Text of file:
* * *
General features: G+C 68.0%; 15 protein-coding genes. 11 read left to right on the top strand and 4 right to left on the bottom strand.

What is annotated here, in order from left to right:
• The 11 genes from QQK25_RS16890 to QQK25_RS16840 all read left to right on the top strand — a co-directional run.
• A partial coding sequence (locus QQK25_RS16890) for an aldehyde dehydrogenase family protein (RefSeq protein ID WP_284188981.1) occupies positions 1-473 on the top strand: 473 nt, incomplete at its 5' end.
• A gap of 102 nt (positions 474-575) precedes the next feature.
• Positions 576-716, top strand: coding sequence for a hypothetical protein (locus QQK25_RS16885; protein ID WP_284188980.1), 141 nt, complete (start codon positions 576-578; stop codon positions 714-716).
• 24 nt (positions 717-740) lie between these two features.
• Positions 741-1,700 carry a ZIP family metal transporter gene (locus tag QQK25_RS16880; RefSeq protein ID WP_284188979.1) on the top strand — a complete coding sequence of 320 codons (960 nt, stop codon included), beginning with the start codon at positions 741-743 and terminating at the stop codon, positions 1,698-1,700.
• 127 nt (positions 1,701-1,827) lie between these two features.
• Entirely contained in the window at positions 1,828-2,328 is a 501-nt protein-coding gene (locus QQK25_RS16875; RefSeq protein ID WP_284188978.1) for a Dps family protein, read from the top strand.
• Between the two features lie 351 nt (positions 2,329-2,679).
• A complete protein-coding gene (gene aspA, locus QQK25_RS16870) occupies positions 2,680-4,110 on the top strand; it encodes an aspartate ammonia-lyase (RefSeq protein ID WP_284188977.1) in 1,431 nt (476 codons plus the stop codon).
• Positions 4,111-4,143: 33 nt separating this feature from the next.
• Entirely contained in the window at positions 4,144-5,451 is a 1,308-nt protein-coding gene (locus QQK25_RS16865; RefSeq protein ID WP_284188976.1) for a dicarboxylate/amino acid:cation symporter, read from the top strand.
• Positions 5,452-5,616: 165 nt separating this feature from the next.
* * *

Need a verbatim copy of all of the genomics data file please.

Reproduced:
General features: G+C 68.0%; 15 protein-coding genes. 11 read left to right on the top strand and 4 right to left on the bottom strand.

What is annotated here, in order from left to right:
• The 11 genes from QQK25_RS16890 to QQK25_RS16840 all read left to right on the top strand — a co-directional run.
• A partial coding sequence (locus QQK25_RS16890) for an aldehyde dehydrogenase family protein (RefSeq protein ID WP_284188981.1) occupies positions 1-473 on the top strand: 473 nt, incomplete at its 5' end.
• A gap of 102 nt (positions 474-575) precedes the next feature.
• Positions 576-716, top strand: coding sequence for a hypothetical protein (locus QQK25_RS16885; protein ID WP_284188980.1), 141 nt, complete (start codon positions 576-578; stop codon positions 714-716).
• 24 nt (positions 717-740) lie between these two features.
• Positions 741-1,700 carry a ZIP family metal transporter gene (locus tag QQK25_RS16880; RefSeq protein ID WP_284188979.1) on the top strand — a complete coding sequence of 320 codons (960 nt, stop codon included), beginning with the start codon at positions 741-743 and terminating at the stop codon, positions 1,698-1,700.
• 127 nt (positions 1,701-1,827) lie between these two features.
• Entirely contained in the window at positions 1,828-2,328 is a 501-nt protein-coding gene (locus QQK25_RS16875; RefSeq protein ID WP_284188978.1) for a Dps family protein, read from the top strand.
• Between the two features lie 351 nt (positions 2,329-2,679).
• A complete protein-coding gene (gene aspA, locus QQK25_RS16870) occupies positions 2,680-4,110 on the top strand; it encodes an aspartate ammonia-lyase (RefSeq protein ID WP_284188977.1) in 1,431 nt (476 codons plus the stop codon).
• Positions 4,111-4,143: 33 nt separating this feature from the next.
• Entirely contained in the window at positions 4,144-5,451 is a 1,308-nt protein-coding gene (locus QQK25_RS16865; RefSeq protein ID WP_284188976.1) for a dicarboxylate/amino acid:cation symporter, read from the top strand.
• Positions 5,452-5,616: 165 nt separating this feature from the next.